Financial and Asset Management
- Our Financial Management Policy establishes OWASA's practices and policies for general financial management including reserve funding and debt service coverage, asset management, investment, debt, rate-setting and customer care. Our 15-Year Financial Management Plan identifies projected operating and capital improvement expenditures, debt payments, customer demands, and potential rate increases needed to sustainably manage the community's water, sewer, and reclaimed water systems and to provide reliable, high quality services.
- Our Annual Budget is OWASA's formal, Board-approved plan that shows anticipated revenues and specifies how our financial resources will be invested or allocated in a given fiscal year. The Annual Budget is our near-term “financial roadmap” for prioritizing and carrying out OWASA's objectives and programs. Expenditures include operating and maintenance expenses, debt service payments, and capital expenditures. Revenues include operating revenues (primarily from monthly water, sewer and reclaimed water charges) and non-operating revenues (such as fees received for new connections, interest earnings, and grant funds). OWASA is required by law to maintain a balanced budget. To the extent possible, the Annual Budget is established to achieve the financial performance targets specified in our Financial Management Policy.
OWASA's fiscal year begins on July 1st and ends on June 30th of the following year. We are not allowed to expend any moneys, regardless of their source (including funds from bond proceeds, federal, state, or private grants or loans, or special assessments), except in accordance with the Annual Budget.
In accord with State law, an independent auditor prepares an Annual Audit of OWASA's finances. The audit complies with accepted reporting and accounting standards, and our Comprehensive Annual Financial Report has received the Government Finance Officers Association's Certificate of Achievement for Excellence in Financial Reporting.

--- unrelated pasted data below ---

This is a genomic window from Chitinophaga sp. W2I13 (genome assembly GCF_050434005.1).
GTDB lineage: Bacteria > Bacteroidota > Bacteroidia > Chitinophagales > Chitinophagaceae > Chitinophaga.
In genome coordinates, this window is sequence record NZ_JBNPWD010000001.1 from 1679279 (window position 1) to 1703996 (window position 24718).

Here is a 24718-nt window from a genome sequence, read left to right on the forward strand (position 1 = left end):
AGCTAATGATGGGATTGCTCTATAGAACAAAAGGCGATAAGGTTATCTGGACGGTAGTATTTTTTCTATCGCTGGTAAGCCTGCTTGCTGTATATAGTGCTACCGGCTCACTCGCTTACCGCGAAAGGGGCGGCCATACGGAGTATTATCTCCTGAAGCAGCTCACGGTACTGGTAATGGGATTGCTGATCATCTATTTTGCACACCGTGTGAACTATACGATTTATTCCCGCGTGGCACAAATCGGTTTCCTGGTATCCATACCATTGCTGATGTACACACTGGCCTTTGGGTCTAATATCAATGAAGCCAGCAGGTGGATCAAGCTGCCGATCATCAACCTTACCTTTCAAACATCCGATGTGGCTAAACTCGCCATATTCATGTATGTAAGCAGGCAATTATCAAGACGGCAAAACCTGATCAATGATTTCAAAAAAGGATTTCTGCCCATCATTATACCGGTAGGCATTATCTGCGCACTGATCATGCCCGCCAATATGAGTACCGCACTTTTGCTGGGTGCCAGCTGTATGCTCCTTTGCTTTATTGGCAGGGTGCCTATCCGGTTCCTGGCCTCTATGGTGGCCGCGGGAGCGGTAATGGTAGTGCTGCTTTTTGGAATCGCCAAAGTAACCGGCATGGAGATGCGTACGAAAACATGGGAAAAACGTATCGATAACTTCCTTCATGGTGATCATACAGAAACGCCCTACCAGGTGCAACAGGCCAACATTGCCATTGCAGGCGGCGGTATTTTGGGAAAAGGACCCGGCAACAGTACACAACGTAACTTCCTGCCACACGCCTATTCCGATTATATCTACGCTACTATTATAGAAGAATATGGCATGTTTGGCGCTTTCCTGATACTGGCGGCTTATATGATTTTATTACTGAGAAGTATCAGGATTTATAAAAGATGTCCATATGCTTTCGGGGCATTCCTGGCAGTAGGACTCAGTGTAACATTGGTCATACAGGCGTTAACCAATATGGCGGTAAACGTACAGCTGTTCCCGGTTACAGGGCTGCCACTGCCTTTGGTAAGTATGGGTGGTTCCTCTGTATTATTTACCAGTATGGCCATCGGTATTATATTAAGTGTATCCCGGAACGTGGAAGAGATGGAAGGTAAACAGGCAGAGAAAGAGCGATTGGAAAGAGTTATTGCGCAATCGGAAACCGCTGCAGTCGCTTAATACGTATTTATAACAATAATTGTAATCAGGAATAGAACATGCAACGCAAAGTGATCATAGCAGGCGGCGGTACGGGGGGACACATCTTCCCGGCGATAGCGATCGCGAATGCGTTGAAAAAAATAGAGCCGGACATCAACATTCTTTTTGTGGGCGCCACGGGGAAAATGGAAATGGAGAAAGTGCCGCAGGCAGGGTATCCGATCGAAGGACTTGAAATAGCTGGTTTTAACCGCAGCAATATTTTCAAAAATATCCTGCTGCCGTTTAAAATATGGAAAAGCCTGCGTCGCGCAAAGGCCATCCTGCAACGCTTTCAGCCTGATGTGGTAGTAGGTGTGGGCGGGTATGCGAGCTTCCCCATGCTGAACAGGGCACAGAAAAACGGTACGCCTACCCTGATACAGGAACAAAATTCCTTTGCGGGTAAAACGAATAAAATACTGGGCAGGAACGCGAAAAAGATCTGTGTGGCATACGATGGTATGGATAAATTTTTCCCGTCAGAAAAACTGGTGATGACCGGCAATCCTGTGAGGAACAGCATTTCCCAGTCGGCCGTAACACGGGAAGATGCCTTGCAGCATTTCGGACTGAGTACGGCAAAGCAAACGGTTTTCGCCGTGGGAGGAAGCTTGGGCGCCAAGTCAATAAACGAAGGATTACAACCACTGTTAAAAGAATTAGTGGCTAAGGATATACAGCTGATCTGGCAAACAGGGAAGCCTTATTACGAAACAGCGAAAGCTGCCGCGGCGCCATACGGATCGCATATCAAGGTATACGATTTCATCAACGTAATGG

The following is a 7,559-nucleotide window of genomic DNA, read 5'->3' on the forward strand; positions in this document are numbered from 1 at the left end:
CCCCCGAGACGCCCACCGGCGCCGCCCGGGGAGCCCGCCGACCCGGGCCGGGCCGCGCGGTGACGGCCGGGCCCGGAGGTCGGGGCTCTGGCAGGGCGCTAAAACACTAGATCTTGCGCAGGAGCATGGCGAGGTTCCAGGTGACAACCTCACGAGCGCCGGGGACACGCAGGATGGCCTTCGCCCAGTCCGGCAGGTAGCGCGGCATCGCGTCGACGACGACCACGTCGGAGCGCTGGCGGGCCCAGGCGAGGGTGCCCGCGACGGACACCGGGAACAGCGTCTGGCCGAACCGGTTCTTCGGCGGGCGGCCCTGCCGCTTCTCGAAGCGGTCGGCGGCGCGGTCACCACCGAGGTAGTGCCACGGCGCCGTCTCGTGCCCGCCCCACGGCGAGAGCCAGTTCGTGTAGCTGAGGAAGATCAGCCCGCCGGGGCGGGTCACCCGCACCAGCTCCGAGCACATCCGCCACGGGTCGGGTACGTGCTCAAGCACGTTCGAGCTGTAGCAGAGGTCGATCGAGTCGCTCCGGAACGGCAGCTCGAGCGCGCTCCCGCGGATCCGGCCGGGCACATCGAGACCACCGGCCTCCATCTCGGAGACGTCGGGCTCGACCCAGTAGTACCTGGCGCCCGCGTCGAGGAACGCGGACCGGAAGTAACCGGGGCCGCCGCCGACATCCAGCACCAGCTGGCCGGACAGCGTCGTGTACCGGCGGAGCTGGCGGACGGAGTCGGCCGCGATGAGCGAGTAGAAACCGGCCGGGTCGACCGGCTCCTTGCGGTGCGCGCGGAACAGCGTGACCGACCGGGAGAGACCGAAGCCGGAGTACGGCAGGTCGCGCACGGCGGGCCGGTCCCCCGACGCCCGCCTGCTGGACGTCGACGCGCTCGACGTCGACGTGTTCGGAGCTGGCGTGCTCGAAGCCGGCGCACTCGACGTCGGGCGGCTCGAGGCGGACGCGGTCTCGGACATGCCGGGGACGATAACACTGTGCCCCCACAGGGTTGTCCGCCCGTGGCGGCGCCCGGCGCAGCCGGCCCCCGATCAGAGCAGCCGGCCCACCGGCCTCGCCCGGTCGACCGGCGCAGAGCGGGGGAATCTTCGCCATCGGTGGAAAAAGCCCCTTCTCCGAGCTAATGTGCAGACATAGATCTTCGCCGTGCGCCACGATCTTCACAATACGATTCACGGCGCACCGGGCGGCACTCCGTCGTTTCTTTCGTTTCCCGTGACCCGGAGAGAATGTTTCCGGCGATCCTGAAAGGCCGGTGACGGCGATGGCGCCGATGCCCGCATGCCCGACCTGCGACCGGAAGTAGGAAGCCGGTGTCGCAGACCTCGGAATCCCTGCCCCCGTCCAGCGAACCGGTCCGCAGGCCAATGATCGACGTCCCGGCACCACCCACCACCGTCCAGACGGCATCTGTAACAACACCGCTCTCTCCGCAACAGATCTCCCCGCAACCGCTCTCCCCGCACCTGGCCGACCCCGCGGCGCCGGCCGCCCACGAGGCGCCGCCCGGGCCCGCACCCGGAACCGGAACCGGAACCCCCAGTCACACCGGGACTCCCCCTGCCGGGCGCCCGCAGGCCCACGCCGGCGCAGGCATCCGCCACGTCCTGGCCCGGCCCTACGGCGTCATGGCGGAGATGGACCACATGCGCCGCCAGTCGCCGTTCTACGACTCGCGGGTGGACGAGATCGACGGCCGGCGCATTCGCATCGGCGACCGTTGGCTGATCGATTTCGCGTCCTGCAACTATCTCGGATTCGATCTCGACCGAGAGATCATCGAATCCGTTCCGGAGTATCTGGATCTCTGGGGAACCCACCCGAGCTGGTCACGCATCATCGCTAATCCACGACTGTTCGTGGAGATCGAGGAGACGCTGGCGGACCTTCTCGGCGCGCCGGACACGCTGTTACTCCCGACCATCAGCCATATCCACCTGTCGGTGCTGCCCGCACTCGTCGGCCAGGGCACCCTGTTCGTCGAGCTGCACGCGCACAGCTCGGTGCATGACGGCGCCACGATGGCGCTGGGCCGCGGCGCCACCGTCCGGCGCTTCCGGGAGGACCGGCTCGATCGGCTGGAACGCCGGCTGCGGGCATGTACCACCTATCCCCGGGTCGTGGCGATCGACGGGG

- Our water, sewer and reclaimed water rates and fees are based on the principle that the customers who benefit from our services should pay the full costs that OWASA incurs to provide those services. For information about our 2% increase in monthly rates in October, 2011 and our initiatives for service quality, reliability, efficiency and the community's water and sewer infrastructure, please click here.
- Our Capital Improvements Program (CIP) identifies the water and sewer system improvements we expect to undertake during the next five years. These projects include system rehabilitation and replacement needed to ensure the structural integrity and reliability of our existing facilities, as well as capacity expansions to support the planned growth of our service area as determined by the Towns of Carrboro and Chapel Hill, the University of North Carolina at Chapel Hill, and UNC Hospitals. Our CIP includes projects identified from our asset management evaluations, such as our Water Main Replacement Prioritization Model and our Sewer System Evaluation Studies. For a list of projects funded for July 2013 through June 2014 (Fiscal Year 2014), please click here.
- Each Fall OWASA prepares an Annual Review and Update of Strategic Trends and Master Plan Issues (report).
- Process optimization studies at the Jones Ferry Road Water Treatment Plant and Mason Farm Wastewater Treatment Plant have and will continue to improve performance, and reduce chemical and energy use and associated costs.
OWASA is working on several other important sustainability and resource stewardship challenges, such as:
- Energy management (Under Construction) – We continue to pursue cost-effective opportunities to reduce energy use and costs; e.g., by replacing older mechanical equipment with more efficient units, installing more efficient lighting and temperature controls, using renewable energy sources instead of conventional fuels, and so forth. Promising energy conservation projects that we have identified include the replacement of the methane gas engine and boilers and the installation of a new aeration system at the Mason Farm Wastewater Treatment Plant.